US life insurance industry forecast 2013

Best Insurance stock - US life insurance industry forecast 2013 : The credit outlook for the U.S. life insurance industry is stable for 2013, reflecting the industry's strong balance sheet fundamentals and improved liquidity profile, according to Fitch Ratings.

These positive factors have somewhat mitigated Fitch's ongoing concerns over the challenging macroeconomic environment that continues to pressure operating fundamentals. While Fitch believes the industry is well positioned to withstand macroeconomic challenges over 2013, the outlook is vulnerable to severe, albeit unexpected shocks to the economy.

The 'fiscal cliff' and Eurozone debt crisis remain the predominant risk for the global economic and credit outlook, although Fitch's base case assumption is that policy makers will take necessary steps to avoid disorderly shocks.

Fitch expects that sustained low interest rates will limit earnings growth, but will not have a material negative effect on industry capital in 2013. The industry's exposure to an unexpected interest rate spike would raise concerns over disintermediation risk.

Fitch expects that if interest rates stay low much beyond 2014, the agency's outlook would likely be revised to negative based on weakened earnings profile and anticipated negative capital impacts.

Fitch also expects ongoing rationalization of products and markets resulting from the financial crisis to accelerate in 2013. Credit implications are likely negative over the near term due to potential capital charges, but could be favorable longer term. This rationalization process is creating increased opportunities for both traditional players and nontraditional players, which are expected to play an increasing role in the industry.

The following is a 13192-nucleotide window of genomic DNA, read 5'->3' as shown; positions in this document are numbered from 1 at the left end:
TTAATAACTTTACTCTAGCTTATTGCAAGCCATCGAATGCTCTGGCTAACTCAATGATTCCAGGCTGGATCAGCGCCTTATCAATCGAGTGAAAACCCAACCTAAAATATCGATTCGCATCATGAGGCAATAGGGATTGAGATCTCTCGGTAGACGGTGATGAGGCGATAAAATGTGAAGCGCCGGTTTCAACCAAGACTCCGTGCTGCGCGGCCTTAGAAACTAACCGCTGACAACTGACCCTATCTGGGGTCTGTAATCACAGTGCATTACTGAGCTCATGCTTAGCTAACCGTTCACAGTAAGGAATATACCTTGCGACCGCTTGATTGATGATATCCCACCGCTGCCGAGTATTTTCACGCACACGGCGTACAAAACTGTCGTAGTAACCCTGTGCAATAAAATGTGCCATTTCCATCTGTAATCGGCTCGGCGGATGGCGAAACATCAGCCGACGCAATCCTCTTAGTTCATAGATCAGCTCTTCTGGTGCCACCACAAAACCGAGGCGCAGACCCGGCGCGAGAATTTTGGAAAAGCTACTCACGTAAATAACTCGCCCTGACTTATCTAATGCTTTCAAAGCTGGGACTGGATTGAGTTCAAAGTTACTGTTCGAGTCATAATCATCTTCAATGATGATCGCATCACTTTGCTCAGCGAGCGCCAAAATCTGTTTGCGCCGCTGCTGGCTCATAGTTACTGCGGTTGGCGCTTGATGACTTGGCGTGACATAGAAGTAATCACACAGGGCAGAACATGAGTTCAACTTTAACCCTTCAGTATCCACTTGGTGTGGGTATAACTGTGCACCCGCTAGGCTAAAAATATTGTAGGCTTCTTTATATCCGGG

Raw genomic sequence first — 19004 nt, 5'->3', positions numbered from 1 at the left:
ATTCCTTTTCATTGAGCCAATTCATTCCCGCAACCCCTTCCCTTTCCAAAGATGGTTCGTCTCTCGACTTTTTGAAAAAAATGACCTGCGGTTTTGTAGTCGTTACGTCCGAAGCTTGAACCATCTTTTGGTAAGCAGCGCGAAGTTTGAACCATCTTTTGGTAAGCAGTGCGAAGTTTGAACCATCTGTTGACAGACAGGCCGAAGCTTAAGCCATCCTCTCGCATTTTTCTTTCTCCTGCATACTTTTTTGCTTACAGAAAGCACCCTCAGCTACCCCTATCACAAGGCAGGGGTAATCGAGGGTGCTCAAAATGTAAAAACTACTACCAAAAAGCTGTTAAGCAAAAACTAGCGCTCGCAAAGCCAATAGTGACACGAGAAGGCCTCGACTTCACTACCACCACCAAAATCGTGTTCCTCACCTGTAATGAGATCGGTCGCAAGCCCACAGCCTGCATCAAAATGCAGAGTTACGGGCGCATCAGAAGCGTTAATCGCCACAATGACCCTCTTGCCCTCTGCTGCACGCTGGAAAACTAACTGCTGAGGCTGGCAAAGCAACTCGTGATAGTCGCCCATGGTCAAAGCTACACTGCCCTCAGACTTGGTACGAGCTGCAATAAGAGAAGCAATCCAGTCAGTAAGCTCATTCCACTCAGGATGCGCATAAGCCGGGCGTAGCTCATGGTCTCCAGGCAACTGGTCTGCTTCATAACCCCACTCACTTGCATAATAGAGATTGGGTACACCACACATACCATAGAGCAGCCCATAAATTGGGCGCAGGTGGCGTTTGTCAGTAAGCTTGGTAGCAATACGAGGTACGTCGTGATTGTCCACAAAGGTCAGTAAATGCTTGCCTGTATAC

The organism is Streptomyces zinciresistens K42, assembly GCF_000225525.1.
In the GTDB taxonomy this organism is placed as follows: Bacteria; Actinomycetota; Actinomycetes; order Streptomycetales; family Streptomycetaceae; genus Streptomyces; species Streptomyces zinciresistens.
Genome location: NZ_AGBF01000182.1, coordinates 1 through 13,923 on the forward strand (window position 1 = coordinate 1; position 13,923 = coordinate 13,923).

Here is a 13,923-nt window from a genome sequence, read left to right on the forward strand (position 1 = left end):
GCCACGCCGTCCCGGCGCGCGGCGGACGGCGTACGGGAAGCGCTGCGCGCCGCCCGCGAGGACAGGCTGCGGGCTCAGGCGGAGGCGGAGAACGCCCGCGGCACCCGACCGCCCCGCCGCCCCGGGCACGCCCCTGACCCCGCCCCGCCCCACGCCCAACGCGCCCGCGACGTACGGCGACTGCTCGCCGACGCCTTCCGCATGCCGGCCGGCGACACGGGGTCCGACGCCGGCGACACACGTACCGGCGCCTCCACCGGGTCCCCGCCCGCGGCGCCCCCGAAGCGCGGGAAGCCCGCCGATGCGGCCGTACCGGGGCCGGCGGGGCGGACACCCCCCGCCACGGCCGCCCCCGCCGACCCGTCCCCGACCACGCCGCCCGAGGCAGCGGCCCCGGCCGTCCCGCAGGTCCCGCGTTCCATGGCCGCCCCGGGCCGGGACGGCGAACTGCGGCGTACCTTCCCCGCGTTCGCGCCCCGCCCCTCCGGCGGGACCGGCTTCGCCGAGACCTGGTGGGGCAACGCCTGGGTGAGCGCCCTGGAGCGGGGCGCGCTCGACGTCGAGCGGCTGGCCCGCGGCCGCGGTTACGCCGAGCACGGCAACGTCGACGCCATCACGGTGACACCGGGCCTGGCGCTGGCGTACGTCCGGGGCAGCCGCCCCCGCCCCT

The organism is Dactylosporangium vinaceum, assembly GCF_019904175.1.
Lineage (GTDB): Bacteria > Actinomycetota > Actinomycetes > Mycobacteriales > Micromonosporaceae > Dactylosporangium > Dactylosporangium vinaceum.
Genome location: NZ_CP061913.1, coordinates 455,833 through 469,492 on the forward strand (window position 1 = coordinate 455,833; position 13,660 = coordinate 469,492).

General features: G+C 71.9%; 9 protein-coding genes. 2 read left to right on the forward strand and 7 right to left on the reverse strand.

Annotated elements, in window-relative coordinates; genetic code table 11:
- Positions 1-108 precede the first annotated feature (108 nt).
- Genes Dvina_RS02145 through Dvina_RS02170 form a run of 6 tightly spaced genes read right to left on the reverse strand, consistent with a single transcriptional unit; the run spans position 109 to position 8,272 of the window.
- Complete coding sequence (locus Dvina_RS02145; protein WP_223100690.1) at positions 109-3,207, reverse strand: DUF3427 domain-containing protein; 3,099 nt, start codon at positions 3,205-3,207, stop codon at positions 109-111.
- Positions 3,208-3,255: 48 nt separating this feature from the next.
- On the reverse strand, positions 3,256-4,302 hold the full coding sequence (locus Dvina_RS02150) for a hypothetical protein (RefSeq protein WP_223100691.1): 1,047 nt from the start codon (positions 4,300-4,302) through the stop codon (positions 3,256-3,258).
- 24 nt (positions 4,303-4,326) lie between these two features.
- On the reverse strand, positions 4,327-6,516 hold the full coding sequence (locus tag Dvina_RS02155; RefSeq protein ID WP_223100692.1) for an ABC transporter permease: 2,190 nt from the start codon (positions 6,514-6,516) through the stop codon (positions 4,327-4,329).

Ernst & Young - 2013 US life-annuity insurance outlook
The US life insurance industry is confronting significant demographic, macroeconomic and regulatory challenges to business models and operations. In 2013, successful players are repositioning and reinventing their products, strategies and services, positioning their companies for growth and profitability in the competitive, lower-margin market.

Insurers are competing in a market where average household expenditures on life insurance have declined 50% over the past decade, a decrease most noticeable among younger consumers. Product preferences for all consumers are also altering, given the prolonged low-interest-rate environment and equity market upheaval.

In response, US life insurers are transforming their products and businesses. Many are introducing novel products and enhancements that are attractive to consumers and profitable for insurers in the low-interest-rate environment. Carriers are leveraging technology to improve business models and product offerings, thus enhancing their value propositions to customers, while estructuring operations and distribution to communicate and transact with customers on their terms.